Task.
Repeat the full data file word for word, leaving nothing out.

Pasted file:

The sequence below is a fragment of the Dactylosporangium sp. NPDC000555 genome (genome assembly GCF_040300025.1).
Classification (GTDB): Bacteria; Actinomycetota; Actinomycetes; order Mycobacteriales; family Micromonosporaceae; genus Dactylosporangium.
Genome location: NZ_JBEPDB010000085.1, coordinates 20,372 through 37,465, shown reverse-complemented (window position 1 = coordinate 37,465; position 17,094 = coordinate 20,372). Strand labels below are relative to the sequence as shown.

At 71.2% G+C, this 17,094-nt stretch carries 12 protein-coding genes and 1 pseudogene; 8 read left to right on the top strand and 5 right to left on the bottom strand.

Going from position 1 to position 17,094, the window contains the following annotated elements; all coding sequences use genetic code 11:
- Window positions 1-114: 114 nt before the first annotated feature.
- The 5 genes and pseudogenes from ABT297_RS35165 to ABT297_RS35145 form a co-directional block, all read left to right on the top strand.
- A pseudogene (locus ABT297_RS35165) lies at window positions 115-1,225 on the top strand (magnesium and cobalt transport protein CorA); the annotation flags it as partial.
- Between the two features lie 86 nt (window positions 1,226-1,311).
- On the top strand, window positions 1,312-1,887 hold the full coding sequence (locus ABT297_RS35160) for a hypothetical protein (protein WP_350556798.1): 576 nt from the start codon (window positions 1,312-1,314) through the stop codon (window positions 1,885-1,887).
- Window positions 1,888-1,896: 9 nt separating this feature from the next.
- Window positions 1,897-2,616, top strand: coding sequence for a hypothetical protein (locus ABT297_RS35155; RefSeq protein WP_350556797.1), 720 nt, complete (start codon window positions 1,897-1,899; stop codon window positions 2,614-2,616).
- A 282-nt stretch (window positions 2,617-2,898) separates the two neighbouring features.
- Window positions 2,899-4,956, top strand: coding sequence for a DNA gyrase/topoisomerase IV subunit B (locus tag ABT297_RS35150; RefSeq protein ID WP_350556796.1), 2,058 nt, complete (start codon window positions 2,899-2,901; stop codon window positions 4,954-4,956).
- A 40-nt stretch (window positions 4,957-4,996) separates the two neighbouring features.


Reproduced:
The sequence below is a fragment of the Dactylosporangium sp. NPDC000555 genome (genome assembly GCF_040300025.1).
Classification (GTDB): Bacteria; Actinomycetota; Actinomycetes; order Mycobacteriales; family Micromonosporaceae; genus Dactylosporangium.
Genome location: NZ_JBEPDB010000085.1, coordinates 20,372 through 37,465, shown reverse-complemented (window position 1 = coordinate 37,465; position 17,094 = coordinate 20,372). Strand labels below are relative to the sequence as shown.

At 71.2% G+C, this 17,094-nt stretch carries 12 protein-coding genes and 1 pseudogene; 8 read left to right on the top strand and 5 right to left on the bottom strand.

Going from position 1 to position 17,094, the window contains the following annotated elements; all coding sequences use genetic code 11:
- Window positions 1-114: 114 nt before the first annotated feature.
- The 5 genes and pseudogenes from ABT297_RS35165 to ABT297_RS35145 form a co-directional block, all read left to right on the top strand.
- A pseudogene (locus ABT297_RS35165) lies at window positions 115-1,225 on the top strand (magnesium and cobalt transport protein CorA); the annotation flags it as partial.
- Between the two features lie 86 nt (window positions 1,226-1,311).
- On the top strand, window positions 1,312-1,887 hold the full coding sequence (locus ABT297_RS35160) for a hypothetical protein (protein WP_350556798.1): 576 nt from the start codon (window positions 1,312-1,314) through the stop codon (window positions 1,885-1,887).
- Window positions 1,888-1,896: 9 nt separating this feature from the next.
- Window positions 1,897-2,616, top strand: coding sequence for a hypothetical protein (locus ABT297_RS35155; RefSeq protein WP_350556797.1), 720 nt, complete (start codon window positions 1,897-1,899; stop codon window positions 2,614-2,616).
- A 282-nt stretch (window positions 2,617-2,898) separates the two neighbouring features.
- Window positions 2,899-4,956, top strand: coding sequence for a DNA gyrase/topoisomerase IV subunit B (locus tag ABT297_RS35150; RefSeq protein ID WP_350556796.1), 2,058 nt, complete (start codon window positions 2,899-2,901; stop codon window positions 4,954-4,956).
- A 40-nt stretch (window positions 4,957-4,996) separates the two neighbouring features.